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Zelkova - Growing Guide
Zelkova are hardy ornamental parkland trees which have equal standing in this sphere to the similarly deciduous species of Nothofagus (southern beech). Zelkova are however related to Ulmus (elms) and are commonly mistaken as these because of the similarity of their leaves which are also coarse to the touch. They differ from elms in having rounded rather than winged fruits and in their simple (rather than double) toothed leaves. Zelkova flowers are small and greenish and of no great significance although both male and bisexual flowers appear on the same tree.
Z. serrata originates from Korea, Japan and Taiwan. It has a broad spreading habit and, at Caerhays, we have made the error of not giving it enough space to spread and develop in its chosen planting spot. Z. serrata can grow up to 100ft tall with a spread at least half this in maturity. The tree has smooth grey bark and 5in long dark green leaves with up to 16 teeth on each side. Autumn colours range from yellow to orange or red and, while not perhaps the most spectacular, they are certainly well worth their place.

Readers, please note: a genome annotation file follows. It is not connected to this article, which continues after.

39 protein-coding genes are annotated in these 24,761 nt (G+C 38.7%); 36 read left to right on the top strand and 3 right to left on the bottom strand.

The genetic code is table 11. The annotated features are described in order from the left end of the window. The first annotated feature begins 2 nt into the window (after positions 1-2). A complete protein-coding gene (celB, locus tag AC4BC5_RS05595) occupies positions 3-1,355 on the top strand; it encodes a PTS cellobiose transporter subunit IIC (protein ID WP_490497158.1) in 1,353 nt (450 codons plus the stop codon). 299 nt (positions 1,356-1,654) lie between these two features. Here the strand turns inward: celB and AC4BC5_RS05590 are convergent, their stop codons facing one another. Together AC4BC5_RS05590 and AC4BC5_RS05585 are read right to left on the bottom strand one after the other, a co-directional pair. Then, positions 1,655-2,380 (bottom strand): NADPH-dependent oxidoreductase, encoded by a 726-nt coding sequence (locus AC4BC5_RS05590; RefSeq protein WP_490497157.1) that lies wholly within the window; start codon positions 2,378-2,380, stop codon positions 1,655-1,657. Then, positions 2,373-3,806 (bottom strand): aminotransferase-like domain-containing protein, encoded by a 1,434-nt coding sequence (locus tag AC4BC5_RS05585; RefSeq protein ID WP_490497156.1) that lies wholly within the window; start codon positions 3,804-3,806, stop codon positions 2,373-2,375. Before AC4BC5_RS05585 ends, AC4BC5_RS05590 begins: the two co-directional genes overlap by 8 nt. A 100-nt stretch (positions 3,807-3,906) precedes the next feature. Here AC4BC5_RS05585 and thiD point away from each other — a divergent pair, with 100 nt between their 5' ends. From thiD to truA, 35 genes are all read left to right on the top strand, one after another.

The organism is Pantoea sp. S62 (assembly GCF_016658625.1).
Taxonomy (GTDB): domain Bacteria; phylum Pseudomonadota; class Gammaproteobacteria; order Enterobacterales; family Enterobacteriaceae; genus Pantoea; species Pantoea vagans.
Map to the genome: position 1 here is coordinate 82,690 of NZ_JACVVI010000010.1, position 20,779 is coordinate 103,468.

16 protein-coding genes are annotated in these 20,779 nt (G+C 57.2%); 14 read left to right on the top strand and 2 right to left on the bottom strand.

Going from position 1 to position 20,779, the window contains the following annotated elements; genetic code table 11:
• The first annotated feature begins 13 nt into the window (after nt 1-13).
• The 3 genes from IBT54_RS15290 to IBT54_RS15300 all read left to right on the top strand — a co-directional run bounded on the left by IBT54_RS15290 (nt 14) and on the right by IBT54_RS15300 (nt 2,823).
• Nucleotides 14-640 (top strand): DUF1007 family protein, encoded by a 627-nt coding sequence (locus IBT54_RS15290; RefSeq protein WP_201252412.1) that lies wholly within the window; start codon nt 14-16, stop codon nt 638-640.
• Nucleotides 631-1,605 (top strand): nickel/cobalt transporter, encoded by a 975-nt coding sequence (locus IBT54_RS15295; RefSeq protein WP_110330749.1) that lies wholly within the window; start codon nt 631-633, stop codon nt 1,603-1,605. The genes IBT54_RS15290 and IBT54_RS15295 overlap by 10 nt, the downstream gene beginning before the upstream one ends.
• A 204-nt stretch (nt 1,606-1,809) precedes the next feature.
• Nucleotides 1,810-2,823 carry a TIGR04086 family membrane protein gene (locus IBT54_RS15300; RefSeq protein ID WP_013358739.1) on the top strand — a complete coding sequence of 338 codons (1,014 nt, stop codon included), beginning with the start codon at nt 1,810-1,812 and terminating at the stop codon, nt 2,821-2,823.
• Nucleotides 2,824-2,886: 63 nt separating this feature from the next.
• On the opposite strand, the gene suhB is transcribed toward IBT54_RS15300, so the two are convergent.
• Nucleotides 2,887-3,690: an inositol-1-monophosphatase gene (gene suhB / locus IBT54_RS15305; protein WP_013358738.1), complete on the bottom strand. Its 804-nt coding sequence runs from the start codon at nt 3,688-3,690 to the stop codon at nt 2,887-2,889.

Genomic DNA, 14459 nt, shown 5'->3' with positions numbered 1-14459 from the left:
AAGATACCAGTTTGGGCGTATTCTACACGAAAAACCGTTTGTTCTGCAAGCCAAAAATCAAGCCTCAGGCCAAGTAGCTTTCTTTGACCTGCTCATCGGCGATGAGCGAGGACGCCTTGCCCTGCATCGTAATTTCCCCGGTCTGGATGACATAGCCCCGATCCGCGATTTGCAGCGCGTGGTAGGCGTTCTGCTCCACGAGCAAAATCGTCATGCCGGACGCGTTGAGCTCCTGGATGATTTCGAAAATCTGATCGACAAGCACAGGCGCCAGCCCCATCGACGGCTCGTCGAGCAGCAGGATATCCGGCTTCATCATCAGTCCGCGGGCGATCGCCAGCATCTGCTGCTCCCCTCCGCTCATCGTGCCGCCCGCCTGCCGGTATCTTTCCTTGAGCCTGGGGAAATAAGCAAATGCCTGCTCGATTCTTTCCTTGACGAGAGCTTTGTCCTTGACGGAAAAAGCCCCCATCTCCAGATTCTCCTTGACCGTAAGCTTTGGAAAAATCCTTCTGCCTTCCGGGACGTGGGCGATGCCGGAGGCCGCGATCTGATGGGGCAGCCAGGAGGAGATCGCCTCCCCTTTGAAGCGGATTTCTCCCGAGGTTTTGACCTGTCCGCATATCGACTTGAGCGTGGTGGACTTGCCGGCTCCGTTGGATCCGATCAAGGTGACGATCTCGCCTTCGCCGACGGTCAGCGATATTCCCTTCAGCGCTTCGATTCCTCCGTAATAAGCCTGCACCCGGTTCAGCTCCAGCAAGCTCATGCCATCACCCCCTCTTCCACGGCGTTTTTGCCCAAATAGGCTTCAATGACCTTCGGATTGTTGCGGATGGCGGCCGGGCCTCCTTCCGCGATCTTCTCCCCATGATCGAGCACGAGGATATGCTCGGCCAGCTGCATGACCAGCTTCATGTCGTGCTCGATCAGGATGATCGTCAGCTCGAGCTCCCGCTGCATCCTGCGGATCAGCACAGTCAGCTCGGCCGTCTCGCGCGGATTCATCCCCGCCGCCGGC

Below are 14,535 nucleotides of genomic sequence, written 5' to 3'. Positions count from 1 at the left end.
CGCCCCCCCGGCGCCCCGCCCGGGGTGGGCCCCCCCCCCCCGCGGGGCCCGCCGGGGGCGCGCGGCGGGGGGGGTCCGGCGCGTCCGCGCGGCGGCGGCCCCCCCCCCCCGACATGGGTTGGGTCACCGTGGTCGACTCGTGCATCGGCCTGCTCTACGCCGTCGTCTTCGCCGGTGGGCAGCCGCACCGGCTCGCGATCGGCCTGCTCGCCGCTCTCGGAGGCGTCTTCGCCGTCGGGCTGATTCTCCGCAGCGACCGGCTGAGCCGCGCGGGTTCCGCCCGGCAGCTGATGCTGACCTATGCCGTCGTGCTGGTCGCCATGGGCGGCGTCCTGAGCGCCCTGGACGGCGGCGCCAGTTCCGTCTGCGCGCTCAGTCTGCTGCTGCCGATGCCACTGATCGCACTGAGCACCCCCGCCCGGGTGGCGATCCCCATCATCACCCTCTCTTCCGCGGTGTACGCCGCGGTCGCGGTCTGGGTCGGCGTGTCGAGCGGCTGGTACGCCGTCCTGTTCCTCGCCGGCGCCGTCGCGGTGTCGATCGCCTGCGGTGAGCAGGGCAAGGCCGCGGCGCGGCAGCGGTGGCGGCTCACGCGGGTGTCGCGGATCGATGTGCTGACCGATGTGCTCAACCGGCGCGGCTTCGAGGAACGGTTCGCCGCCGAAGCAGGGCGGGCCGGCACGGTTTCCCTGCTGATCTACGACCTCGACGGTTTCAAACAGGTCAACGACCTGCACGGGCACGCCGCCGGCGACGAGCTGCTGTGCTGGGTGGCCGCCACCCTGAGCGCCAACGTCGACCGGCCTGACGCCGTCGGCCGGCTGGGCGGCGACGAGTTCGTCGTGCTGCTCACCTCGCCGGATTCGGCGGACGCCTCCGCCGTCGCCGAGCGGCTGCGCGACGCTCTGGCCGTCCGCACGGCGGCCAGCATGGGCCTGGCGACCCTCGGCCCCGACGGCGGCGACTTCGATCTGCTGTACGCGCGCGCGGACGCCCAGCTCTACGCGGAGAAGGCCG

Z. abelicea from Crete is a much smaller growing tree achieving only 15ft in height with a similar spread. Relatively young plants produced fruits in the nursery after the hot summer of 2018. The glossy green leaves are only 1in or so long with up to six or seven teeth on either side.
Z. carpinifolia, the Caucasian elm, also grows well at Caerhays and has a spread equivalent to its height which is currently about 30ft in height some 25 years from planting. This species has a stout trunk with erect spreading stems. The leaves are around 4in long and ovate as well as also being dark green. Each has 10 broad teeth on each side and the leaves turn orange brown in autumn.
Zelkova seeds can be sown in pots outdoors in the autumn. Softwood cuttings are only likely to succeed if taken from young plants.